Flat back – This occurs when there is an abnormal curvature in the thoracic spine (mid-back) which creates a reduction in the natural curve of the lumbar spine (low back). This creates a posterior pelvic tilt resulting in overly tight upper abdominal muscles and hip extensors while the lower back and hip flexors are at a greater risk of becoming weak.

Swayback – This is where exaggerated curvature of the lower back occurs resulting in a pronounced forward head tilt. This can create pain and weakness in the lower back, giving off the appearance of leaning back while standing.

Kyphosis – This is characterised by an abnormally rounded curve in the upper back. This is becoming more and more common and is highly associated with sitting and desk/office work. This can give an appearance of a hunchback. It results in extremely tight muscles in the traps, (on top of the shoulders) pectorals (chest muscles), and lats (located on the sides of the upper back).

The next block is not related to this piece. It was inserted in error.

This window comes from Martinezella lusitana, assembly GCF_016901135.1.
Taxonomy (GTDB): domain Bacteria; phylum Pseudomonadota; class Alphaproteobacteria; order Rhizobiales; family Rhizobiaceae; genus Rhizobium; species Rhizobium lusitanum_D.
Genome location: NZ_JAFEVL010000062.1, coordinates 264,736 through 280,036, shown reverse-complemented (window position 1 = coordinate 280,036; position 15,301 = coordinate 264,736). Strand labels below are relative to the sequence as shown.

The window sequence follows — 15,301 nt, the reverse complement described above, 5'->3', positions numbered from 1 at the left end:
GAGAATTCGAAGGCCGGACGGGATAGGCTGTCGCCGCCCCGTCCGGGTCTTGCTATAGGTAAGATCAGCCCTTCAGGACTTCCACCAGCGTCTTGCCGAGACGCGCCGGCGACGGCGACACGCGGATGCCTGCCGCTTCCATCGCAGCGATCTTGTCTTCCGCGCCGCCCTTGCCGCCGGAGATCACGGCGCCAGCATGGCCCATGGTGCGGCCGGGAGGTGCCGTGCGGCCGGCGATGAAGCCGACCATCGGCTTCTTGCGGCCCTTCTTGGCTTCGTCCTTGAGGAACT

Forward head – This occurs when the cervical spine (neck) loses its natural curvature. This is also highly linked to desk jobs that involve long periods of sitting and staring at computer screens. This can result in tight cervical extensors and scalene muscles (located in the front of the neck).

Did you know a forward head tilt can add up to 30 pounds or 13kg of unnecessary and avoidable pressure on the cervical spine?


What are the benefits of good posture?

Good posture is essential in ensuring that our bodies are functioning as efficiently as possible. It can affect organ placements and efficiency, such as lung capacity and even bowel movements.

Good posture is also an essential factor in preventing or limiting back pain. Since most posture deviations occur in the spine, pain in the back, neck, hip or shoulder might well signal an issue.